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Indonesian Consumer Confidence up in June to 158

Source: Roy Morgan Indonesian Single Source: Indonesians aged 14+ June 2017 (n=2,147) & June 2018 (n=2,144).

Roy Morgan Indonesian Consumer Confidence is up 1pt to 158.0 in June 2018. Consumer Confidence is now 7.5pts higher than a year ago in June 2017 (150.5) and 22.8pts above the long-run average (2005-2018) of 135.2.

Since June last year the year on year increase in Indonesian Consumer Confidence has been driven by out-sized increases of Consumer Confidence in Bali, Kalimantan and Northern Sumatra.

The small increase in Consumer Confidence this month was driven by small increases in consumer sentiment towards their personal finances and more Indonesians saying now is a ‘good time to buy’ major household items.

In June the vast majority of 72% (up 2ppts) of Indonesians expect their family will be ‘better off’ financially this time next year (the highest figure for this indicator for over two years since March 2016). Only 3% (unchanged) expect to be ‘worse off’ financially.

An increasing plurality of 42% (up 1ppt in a month) of Indonesians consider their families are ‘better off’ financially than this time a year ago (the highest figure for this indicator for nearly three years since August 2015). Only 9% (up 1ppt) say their families are ‘worse off’ financially.

Now 89% (unchanged) of Indonesians expect Indonesia will have ‘good times’ financially during the next 12 months and only 11% (unchanged) expect ‘bad times’ financially.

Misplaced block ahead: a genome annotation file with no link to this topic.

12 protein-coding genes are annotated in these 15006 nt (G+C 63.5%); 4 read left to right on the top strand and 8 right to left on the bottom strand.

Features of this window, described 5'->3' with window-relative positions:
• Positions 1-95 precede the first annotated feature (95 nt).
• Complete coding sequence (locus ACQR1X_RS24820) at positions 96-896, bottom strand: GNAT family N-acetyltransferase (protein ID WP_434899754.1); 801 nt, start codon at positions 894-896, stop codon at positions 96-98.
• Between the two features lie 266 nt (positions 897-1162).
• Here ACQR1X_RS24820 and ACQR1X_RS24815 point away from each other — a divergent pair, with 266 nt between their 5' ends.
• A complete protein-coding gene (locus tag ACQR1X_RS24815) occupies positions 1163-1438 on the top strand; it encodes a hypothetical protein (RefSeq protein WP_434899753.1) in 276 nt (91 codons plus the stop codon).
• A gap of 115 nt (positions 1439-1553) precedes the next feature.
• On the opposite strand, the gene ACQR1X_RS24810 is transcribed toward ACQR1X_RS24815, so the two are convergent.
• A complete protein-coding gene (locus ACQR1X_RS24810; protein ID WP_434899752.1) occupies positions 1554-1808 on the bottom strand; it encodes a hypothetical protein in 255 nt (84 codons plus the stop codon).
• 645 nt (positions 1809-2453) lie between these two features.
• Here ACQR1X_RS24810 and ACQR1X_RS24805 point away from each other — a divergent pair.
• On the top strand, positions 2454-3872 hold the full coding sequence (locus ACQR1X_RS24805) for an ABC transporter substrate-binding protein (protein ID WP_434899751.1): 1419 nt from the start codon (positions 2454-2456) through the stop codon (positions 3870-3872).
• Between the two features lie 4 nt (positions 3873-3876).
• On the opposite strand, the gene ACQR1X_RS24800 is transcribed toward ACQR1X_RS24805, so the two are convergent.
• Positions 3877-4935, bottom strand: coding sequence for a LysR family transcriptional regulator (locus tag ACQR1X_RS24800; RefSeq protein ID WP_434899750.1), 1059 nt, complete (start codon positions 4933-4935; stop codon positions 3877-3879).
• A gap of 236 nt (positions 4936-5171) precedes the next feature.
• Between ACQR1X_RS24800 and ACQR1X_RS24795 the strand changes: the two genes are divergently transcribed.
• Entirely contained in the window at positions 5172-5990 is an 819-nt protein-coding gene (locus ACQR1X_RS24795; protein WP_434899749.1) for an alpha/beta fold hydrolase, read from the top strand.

And looking at the longer-term, now 93% (down 1ppt) of Indonesians expect Indonesia will have ‘good times’ economically over the next five years and 6% (unchanged) expect ‘bad times’.

An increasing majority of Indonesians, 60% (up 2ppts), say ‘now is a good time to buy’ major household items (the highest figure for this indicator in nearly four years since November 2014) and 37% (down 2ppts) say ‘now is a bad time to buy’ major household items.

Roy Morgan Indonesian Consumer Confidence - June 2018

Source: Roy Morgan Indonesian Single Source: Indonesians aged 14+ June 2018 (n=2,144).


Consumer confidence pushed higher by large increases in Bali & Kalimantan

Analysing Indonesian Consumer Confidence by region shows the biggest increases over the past year have been in Bali, up 32.9pts to 174.4, Kalimantan, up 16.3pts to 159.4 and Northern Sumatra up 12.3pts to 160.8.

However, despite these strong increases, the island of Sulawesi retains clearly the highest Consumer Confidence of any part of Indonesia now at 181.8 up 4.1pts from a year ago.

In fact only the region of Central Java & Yogyakarta has lower Consumer Confidence than a year ago now at 156.1, down 0.3pts from June 2017 which puts the region as one of three that have lower Consumer Confidence than the national average.

Consumer Confidence increased in both Southern Sumatra, by 9pts to 153.7 and Jakarta & West Java, by 7.5pts to 152.3, however these two neighbouring regions now have the lowest Consumer Confidence of any of the eight Indonesian regions measured here.


Indonesian Consumer Confidence by Region: June 2017 vs June 2018
Roy Morgan Indonesian Consumer Confidence by Region - June 2018